Tony lived almost his entire life in Horsham, and developed an interest in music and local history. His style of research and writing was inspired by Horsham’s historian William Albery and the Brighton based folklore writer Lillian Candlin.
Tony was able to broaden his musical tastes while working in Andrew’s Record store, firstly exploring Traditional Jazz, followed by the Blues and performers such as Big Bill Broonzy and Josh White.
Being involved with the International Friendship League brought Tony into contact with people from overseas and differing cultures. At International Friendship social gatherings, guests would perform their music and songs. Realizing the importance of the music, in 1956 Tony purchased a portable clockwork tape recorder, a Butoba, with which to record.
Searching for local history in Horsham he found a wide range of informants, many who knew local songs. Recording them was the ideal way to learn the tunes and songs and in 1957 Tony recorded an LP of Sussex songs, issued by Folkways in New York. Many of the songs on the record were collected from his mother and Horsham residents, such as Charlie Potter. The original recordings by Charlie can be heard on this website.
In 1958 Tony started the Horsham Songswappers folk club, the first organised folk song club in Sussex. Within a year this brought together new singers, but also older, traditional singers such as Bob Blake and George Belton. A spin off of the club was the formation of The Derrydowners Folk Band that played for Barn Dances throughout Sussex for over 25 years. An original member of the band was mouth-organ player Terry Potter, Charlie’s son.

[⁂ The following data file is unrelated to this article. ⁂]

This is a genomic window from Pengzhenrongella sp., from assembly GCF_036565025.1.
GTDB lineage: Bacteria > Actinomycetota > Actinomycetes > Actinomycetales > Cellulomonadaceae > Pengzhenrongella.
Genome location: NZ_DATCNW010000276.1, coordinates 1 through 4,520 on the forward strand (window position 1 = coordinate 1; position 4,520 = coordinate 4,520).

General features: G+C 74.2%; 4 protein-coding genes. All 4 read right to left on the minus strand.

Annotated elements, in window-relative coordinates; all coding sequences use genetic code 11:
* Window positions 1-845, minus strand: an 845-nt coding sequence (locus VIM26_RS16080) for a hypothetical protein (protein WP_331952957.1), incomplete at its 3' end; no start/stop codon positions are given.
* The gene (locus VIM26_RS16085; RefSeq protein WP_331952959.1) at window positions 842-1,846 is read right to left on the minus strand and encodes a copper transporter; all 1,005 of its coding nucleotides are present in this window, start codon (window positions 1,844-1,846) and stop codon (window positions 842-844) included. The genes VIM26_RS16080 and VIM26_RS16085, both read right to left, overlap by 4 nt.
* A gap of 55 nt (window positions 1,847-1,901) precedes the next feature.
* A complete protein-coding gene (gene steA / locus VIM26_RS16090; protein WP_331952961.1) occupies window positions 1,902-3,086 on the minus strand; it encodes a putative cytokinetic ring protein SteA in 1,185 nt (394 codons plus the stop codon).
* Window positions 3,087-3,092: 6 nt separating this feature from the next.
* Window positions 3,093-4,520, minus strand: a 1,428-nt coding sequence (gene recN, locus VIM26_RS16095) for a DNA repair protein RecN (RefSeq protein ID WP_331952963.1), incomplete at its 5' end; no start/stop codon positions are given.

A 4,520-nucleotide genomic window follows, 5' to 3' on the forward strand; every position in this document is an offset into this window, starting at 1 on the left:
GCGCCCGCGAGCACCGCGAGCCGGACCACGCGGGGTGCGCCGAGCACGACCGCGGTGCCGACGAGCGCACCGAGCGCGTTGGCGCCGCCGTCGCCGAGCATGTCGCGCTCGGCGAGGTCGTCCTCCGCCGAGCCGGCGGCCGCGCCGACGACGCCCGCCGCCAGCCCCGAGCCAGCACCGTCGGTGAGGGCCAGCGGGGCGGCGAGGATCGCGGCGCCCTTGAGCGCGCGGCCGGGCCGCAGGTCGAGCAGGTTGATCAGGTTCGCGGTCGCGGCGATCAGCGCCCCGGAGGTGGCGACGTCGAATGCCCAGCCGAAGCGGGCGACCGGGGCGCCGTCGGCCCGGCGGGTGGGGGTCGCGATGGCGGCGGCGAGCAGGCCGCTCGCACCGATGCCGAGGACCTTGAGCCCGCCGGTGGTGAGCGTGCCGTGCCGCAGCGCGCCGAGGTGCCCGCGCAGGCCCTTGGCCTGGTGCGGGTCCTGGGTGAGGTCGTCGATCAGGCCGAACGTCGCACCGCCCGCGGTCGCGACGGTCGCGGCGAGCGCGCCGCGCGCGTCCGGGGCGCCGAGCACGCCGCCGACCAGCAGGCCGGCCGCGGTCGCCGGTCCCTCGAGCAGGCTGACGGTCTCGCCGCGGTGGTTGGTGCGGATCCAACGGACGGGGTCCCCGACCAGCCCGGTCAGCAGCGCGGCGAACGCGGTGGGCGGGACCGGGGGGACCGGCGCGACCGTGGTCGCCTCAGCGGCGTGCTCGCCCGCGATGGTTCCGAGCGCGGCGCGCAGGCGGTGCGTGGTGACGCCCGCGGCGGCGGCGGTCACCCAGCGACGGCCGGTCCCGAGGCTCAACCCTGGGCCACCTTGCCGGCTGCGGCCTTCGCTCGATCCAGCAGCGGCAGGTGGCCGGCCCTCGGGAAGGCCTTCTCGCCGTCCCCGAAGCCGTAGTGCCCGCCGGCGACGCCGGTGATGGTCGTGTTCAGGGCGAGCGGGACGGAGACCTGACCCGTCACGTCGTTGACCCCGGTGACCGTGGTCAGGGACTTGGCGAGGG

Tony, along with others, organised the Horsham Folk Festivals, starting in 1961, that included revival and traditional singers. To ensure that good recordings would be made at the festivals, Tony invested in a new tape-recorder, a Ferrograph Series 2. Recordings from the festivals were subsequently issued by the EFDSS. Some of the festival recordings can be heard on this website.
In 1961, Tony took the role of Folk Shop Sales Manager at the English Folk Dance and Song Society, where he later became Press and Publicity Officer. During his time there Tony was responsible for the production of many EFDSS publications and their content. In the early 1970s the EFDSS under Tony’s guidance developed ventures with commercial publishers such as Stainer and Bell, and Chappell. The EFDSS would supply content while the publishers covered production and distribution costs, profits being shared. So Tony was able to publish his first book in 1976, We Wunt be Druv, a mixture of songs and folklore of Sussex, much of it originating from recordings made during the 1950s and 60s. From 1963 through until 1978, Tony edited the magazine, English Dance and Song.
Tony went on to publish over 40 more Sussex books with many publishers. Some folklorists may consider Tony’s books to be lightweight and lacking in scholarship. He recorded and published material that he collected.
Throughout his life, Tony continued to record songs and folklore, but also other events that interested him. Examples include, Latin masses, the annual Veteran Car Run from London to Brighton, fairground organs and radio programmes.
(Sean Goddard 2016)
Books By Tony Wales
We Wunt be Druv, 1976
A Sussex Garland, 1979
A Day Out in Old Sussex, 1982
Long Summer Days, 1983
The West Sussex Village Book, 1984, revised 1999
Ballads, Bands and Bellringers, 1985
Horsham in Old Picture Postcards
Vol 1,1987, Vol 2,1992
An Album of Old Horsham, 1989
Sussex Customs, Curiosities and Country Lore, 1990
Sussex Ghosts and Legends, 1992
Littlehampton in Old Picture Postcards, 1993
Horsham and District in Old Photographs, 1994
Landscapes of West Sussex, 1994
Photo Archive Series: Brighton and Hove, 1997;
Bognor Regis, 1997; Hastings, 1998
Horsham Then and Now, 2000
Sussex as She Wus Spoke, 2000
A Treasury of Sussex Folklore 2000
Tony Wales also edited and produced quarterly magazines on a Gestetner Cyclograph-type machine in 1961 and. These were clearly home produced and consisted of six double sided pages. We have been given access to numbers 1 to 7 of these (were there any more?) that are in the possession of Terry Potter.
These are very slim volumes that nevertheless contain a great deal of information that is of interest to Sussex Traditions, mainly from the Horsham area. Text scans from these magazines are found at the appropriate locations throughout the website.
Here is the cover of issue no. 1.